CHICAGO – Filipino-American White House Executive Chef Cristeta Pasia Comerford, the first woman selected for the post, credited her success to her mom who was a “great cook.”
Comerford said her mother Erlinda, a dressmaker, had a big influence in her career.
She said if her mother, who passed away last May, “did not marry early, she would probably be a chef. She was a dressmaker. But (she) showed me the ropes, she made me watch her cooking every time.”
“She would use fresh ingredients, always. There was no such thing as refrigerating anything during those days; you buy foods fresh and cook them fresh,” Comerford said.
Comerford shared her thoughts in an interview conducted by Sarah Lee, a columnist for Via Times columnist and host of Chicago Philippine Reports TV.
Comerford said her family’s decision to emigrate from the Philippines to Chicago, Illinois in 1983 also helped her achieve the success she now enjoys.
In 1983, her mom and her friend working in a hotel convinced her to try out a hotel job, “just to check it out really,” Comerford recalls.
“Somehow, it seemed like a magic door that opened up for me. Little by little, I began to embrace it. I was really liking it. And when I worked with one wonderful chef, I was mesmerized with the culinary job. I knew then that this was my new career path,” she said.
Comerford recounts, “I was still a Food Technology student at the University of the Philippines in Diliman (Quezon City) when my family decided to emigrate to Chicago in 1983.”
“I don’t really know how my parents picked Chicago, but I’m so glad that they did.
“I’ve always been a food lover. I grew up in a large family, so there was always food cooking in the kitchen,” Comerford said.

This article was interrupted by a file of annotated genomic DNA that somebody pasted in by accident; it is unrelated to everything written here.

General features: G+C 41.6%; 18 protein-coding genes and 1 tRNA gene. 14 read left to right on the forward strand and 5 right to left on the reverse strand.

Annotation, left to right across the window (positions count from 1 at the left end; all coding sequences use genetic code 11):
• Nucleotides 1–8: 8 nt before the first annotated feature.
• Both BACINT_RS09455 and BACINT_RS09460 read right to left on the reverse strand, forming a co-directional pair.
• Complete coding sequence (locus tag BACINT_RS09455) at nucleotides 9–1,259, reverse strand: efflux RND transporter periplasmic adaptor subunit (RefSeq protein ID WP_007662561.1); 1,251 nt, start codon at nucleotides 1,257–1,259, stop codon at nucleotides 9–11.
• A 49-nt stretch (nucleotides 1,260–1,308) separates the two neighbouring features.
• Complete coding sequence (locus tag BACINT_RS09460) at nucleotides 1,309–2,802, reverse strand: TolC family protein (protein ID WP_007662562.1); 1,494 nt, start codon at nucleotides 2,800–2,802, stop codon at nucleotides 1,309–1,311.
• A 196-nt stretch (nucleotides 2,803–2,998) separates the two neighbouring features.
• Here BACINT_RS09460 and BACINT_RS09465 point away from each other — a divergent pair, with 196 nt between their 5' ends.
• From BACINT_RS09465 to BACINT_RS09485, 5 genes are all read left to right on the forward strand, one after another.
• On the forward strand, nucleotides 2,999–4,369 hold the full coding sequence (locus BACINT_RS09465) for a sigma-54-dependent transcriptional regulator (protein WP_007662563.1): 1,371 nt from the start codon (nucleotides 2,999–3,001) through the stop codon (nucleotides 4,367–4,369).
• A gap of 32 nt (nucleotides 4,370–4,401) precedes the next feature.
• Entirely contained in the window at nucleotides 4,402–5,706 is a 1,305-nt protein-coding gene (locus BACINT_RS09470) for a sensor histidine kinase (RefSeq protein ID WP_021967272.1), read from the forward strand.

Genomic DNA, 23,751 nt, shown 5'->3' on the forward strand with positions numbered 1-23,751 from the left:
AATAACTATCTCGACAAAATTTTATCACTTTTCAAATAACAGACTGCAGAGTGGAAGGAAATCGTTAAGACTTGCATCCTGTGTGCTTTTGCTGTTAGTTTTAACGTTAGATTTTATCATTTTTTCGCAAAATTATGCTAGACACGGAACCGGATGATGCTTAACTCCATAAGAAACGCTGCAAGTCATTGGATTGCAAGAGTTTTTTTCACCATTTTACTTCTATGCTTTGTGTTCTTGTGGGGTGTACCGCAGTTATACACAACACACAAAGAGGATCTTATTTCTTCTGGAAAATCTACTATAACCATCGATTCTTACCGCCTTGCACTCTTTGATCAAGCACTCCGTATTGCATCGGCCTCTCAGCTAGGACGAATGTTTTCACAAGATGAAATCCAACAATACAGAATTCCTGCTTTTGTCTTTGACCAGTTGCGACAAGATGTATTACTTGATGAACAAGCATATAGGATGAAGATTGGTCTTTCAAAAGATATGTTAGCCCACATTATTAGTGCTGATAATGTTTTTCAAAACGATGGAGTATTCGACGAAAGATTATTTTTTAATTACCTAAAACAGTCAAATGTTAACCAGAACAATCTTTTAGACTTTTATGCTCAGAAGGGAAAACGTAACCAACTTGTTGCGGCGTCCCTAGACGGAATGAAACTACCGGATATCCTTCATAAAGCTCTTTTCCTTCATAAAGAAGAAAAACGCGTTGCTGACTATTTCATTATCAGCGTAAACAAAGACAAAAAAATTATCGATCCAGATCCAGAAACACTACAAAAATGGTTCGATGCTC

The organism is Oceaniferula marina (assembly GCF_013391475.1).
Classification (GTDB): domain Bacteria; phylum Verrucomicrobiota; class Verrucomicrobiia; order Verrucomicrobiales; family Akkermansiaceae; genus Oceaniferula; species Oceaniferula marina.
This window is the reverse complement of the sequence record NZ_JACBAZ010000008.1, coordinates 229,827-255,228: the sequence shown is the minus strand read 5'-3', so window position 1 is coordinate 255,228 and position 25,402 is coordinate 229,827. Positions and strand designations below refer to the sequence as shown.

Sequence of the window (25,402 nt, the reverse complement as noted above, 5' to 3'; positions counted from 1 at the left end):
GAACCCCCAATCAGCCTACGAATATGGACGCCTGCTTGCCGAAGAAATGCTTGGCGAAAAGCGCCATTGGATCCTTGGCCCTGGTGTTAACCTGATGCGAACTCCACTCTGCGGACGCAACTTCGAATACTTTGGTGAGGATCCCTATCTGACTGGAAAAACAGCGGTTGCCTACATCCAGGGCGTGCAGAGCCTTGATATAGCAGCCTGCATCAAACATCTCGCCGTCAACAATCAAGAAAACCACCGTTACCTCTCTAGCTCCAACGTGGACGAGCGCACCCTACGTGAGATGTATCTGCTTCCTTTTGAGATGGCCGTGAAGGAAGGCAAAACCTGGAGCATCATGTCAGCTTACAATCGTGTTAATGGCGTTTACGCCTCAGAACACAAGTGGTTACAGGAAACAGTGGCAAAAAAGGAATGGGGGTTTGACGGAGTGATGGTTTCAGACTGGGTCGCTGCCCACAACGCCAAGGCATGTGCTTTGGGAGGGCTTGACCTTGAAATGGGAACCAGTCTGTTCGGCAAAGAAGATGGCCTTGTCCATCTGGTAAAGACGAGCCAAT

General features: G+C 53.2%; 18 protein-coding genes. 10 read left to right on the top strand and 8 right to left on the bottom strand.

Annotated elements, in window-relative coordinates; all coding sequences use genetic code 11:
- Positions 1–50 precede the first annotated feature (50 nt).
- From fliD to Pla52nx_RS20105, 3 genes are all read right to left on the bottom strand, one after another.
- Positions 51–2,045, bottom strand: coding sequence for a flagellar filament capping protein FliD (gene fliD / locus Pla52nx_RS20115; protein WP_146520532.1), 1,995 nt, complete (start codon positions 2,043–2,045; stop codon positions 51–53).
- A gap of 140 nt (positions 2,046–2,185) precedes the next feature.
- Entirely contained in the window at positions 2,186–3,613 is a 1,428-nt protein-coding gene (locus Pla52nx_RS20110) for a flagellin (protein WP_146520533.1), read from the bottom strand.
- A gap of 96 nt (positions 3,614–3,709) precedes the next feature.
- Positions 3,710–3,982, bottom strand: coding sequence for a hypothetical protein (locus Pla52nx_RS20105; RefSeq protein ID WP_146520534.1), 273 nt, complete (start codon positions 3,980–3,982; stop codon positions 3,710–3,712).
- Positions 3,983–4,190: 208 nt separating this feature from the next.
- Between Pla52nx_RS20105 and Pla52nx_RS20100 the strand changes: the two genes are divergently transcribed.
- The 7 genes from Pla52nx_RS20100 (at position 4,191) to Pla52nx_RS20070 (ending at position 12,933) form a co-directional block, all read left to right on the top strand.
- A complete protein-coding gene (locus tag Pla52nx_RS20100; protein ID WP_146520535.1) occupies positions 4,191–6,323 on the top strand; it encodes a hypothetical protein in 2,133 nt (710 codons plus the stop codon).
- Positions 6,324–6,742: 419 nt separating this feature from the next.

“I smelled it everywhere around the house. Bulacan and Batangas are very well known for their wonderful cuisine. So these great-tasting foods were very familiar to me. I finished high school at Manila Science High School. I was really then a big science geek. Guess, I kinda married the two, and that’s food science, or food technology,” she added.
Chef of the year
The interview took place last year after Comerford received “The Chef of the Year 2010″ recognition award from the March of Dimes Chicago in November.
The March of Dimes is an American health charity whose mission is to improve the health of babies by preventing birth defects, premature birth, and infant mortality.
It was founded by President Franklin D. Roosevelt in 1938 as the National Foundation for Infantile Paralysis to defeat the epidemic disease poliomyelitis, commonly known as polio, which Roosevelt had contracted at the age of 39.
Comerford becomes the second recipient of the award first bestowed on Chicago-based Chef Rick Bayless, who specializes in traditional Mexican cuisine with modern interpretation.
In 2008, Bayless was widely considered to be a serious contender for the position of White House Executive Chef under the administration of Barack Obama.
The Philippine-born Comerford said, “It’s very humbling. Of course, it is a great honor. The first honoree was Rick Bayless, and everybody knows he is a good chef and to be in the same category with him is very humbling. There are a lot of good deserving chefs in Chicago. Chicago is full of good, talented and wonderful chefs, and to be picked from that bunch … this is truly a very humbling experience.”
Hard work and good temperament
When asked what she will tell young people who would want to be in her shoes, the 48-year-old Comerford said, “Hard work and temperament. Hard work to me though is really secondary. Mostly it is temperament. When the kitchen fire flares up, figuratively, that is, you have to kinda like, put out the fire.”
“When problems arise, you have to be on the top of your game. Simply put, it is knowing what to do even before it happens,” Comerford adds.
If her mother were still alive today, she would surely be beaming with pride not only because of what her daughter has achieved but because of the good example that Comerford is showing the world. – VVP, GMANews.TV